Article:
Great idea, and nice craftsmanship! I have seen these used in large equipment rack before, but they are vertial rather than horizontal, maybe that would help overcome your "beefiness" problem after you load the arm with cables. (Provided of course you have enough room to turn the arm vertical inside your space.)

Very nice Instructable! Thanks!

author
bonobolove (author)2009-10-28

Hey, very cool. Excellent workmanship too.

At one of my previous jobs there were a bunch of HP servers which for some reason never had the cable management systems installed. The devices looked just like your creation above. I see now I should have grabbed them (with permission of course!) and organized my desk/shelves/etc.

author
kws103 (author)bonobolove2009-10-28

Actually, a previous job is where I first saw this as well. A company I used to work for was a small military lab attached to a major university. One of our projects was to produce this custom vehicle that would instrument the goings-on during military exercises. The vehicle had a ton of hardware in it, but the back of all the equipment racks was a OCD fantasy with nothing but custom cables (each individually labeled), organized tie downs, management arms, ... well, you get the idea.

I always wanted my stuff at home to look like that... :-)

author
isacco (author)2009-10-28

I am glad that this project has been featured. Congratulations!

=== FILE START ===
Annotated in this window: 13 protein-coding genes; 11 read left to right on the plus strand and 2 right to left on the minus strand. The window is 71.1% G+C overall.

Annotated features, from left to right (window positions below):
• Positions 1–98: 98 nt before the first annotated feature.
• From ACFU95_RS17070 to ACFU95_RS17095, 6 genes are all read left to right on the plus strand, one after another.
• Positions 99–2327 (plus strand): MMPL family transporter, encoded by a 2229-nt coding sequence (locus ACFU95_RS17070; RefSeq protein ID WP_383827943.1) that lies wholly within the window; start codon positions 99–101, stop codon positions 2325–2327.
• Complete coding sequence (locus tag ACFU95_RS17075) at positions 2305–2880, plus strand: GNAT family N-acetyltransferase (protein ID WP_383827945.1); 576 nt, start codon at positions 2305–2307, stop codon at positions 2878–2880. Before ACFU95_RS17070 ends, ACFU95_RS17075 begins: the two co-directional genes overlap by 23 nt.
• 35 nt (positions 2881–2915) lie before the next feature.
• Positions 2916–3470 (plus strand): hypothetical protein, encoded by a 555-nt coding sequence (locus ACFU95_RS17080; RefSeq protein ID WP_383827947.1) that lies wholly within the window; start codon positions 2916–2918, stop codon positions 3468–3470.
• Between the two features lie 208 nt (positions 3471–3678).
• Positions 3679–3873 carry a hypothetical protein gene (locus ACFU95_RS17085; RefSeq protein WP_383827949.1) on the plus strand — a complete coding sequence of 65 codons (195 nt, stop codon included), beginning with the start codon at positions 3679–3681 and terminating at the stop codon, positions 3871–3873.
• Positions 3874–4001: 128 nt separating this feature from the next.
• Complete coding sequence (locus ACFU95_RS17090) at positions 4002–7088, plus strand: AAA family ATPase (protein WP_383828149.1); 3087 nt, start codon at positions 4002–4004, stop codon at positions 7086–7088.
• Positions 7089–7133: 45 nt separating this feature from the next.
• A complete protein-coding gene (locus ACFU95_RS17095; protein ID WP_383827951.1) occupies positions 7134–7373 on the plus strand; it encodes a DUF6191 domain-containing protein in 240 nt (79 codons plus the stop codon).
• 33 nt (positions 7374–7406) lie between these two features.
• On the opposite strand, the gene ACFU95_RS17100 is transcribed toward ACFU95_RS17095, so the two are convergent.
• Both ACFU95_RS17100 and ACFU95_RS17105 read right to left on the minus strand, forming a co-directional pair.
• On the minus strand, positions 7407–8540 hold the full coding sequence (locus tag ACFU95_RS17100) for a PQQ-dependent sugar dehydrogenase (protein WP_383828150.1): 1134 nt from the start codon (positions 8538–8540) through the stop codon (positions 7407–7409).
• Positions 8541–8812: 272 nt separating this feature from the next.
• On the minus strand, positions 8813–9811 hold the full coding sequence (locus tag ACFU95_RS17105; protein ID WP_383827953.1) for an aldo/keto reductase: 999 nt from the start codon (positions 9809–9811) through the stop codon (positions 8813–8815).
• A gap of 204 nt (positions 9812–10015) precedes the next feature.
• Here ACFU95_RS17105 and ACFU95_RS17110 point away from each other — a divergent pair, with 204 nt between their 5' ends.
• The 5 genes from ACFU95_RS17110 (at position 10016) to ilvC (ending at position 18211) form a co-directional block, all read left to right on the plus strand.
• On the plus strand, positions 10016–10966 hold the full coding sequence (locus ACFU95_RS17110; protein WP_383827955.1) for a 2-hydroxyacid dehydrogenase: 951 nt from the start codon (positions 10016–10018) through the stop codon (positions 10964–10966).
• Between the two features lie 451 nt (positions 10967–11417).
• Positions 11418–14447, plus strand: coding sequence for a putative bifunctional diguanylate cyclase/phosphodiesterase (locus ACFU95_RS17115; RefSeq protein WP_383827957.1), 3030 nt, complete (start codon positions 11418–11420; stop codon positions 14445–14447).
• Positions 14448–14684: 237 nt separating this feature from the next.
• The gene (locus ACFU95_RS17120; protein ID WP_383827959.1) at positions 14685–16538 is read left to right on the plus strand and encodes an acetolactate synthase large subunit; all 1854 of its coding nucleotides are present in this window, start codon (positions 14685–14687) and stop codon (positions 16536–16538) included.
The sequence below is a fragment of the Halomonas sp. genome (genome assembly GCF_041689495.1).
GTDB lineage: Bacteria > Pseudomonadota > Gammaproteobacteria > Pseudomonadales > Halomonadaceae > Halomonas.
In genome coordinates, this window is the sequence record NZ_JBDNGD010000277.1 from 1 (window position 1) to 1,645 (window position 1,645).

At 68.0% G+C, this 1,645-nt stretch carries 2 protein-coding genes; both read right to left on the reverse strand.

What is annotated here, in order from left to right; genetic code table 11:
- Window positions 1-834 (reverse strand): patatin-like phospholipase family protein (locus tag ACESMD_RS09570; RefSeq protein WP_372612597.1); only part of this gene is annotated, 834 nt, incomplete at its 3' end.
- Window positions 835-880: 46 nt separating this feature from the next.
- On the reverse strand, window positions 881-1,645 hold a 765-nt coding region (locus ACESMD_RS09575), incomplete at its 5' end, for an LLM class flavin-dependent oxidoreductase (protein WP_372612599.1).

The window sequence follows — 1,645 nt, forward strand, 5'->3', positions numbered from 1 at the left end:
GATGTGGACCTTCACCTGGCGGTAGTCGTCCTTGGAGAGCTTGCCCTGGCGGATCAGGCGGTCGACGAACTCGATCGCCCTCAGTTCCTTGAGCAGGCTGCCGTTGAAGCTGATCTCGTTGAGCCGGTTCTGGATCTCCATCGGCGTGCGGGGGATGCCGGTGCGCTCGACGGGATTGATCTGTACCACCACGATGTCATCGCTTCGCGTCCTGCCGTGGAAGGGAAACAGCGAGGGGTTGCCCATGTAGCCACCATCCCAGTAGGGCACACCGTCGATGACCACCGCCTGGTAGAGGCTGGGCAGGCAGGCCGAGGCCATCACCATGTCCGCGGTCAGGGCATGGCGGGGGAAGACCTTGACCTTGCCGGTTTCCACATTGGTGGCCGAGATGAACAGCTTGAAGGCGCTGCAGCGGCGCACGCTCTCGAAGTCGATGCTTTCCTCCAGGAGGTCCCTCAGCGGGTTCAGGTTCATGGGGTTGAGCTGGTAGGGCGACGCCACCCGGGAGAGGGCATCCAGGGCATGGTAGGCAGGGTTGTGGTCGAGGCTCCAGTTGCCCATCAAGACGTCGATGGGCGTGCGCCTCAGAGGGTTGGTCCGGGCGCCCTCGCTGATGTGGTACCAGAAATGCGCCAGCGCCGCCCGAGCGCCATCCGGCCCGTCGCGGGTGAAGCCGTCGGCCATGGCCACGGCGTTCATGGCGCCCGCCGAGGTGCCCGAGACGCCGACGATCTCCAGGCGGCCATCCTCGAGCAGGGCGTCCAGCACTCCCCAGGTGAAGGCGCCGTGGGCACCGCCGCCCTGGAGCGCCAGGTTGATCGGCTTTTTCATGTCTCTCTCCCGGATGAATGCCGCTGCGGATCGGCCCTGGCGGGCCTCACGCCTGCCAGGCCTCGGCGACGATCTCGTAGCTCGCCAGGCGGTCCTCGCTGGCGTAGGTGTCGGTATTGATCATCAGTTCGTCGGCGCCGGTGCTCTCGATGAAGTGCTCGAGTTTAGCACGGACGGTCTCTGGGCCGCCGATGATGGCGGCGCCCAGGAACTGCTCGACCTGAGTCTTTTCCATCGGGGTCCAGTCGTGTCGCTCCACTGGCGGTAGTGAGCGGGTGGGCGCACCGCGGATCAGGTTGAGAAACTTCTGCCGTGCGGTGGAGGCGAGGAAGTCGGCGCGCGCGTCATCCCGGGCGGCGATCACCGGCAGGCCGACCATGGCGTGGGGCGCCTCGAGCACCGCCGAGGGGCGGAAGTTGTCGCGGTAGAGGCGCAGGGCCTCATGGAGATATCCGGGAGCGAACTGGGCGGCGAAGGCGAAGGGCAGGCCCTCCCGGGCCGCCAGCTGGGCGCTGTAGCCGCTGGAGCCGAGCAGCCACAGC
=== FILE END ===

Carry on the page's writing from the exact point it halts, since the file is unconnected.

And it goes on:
author
kws103 (author)isacco2009-10-28

Thanks!

author
jonnybeats (author)2009-10-27

 That is a really neat idea, good job!

author
kws103 (author)jonnybeats2009-10-27

Thanks! Much appreciated!

author
NickTheNut (author)2009-10-27

 This is an excellent write up - I'm hoping it will come in handy when the wife and I redo her home office. I think I'm going to try and tweak that for my home entertainment center.

Good job!

author
kws103 (author)NickTheNut2009-10-27

Please post your tweaks when you do. I'd love to see them and would welcome the improvements to this. I know I'm going to be doing another set of these eventually and I always like to make things better if I can.

And thanks!

author
Lateral Thinker (author)2009-10-26

going to be very useful for me, but I wonder whether a larger loop at the hinges might ensure the cables last longer?

Thanks, Peter

author
kws103 (author)Lateral Thinker2009-10-27

Lateral Thinker: I agree completely. A larger loop probably would, and if I could have managed a bit more, I would have. In my case, I had a pretty limited set of real estate at the back of the cabinet (closed, I had just under 1/2" extra beyond what the arm itself took up).

Additionally, I didn't plan on moving the shelves much. I'm guessing that I'll probably be seriously changing out hardware about once every 3-6 months. Figure that the drawer is going to stay closed for as much as a month at a time--in my case--and there is less wear and tear on the cables.

Glad you liked it!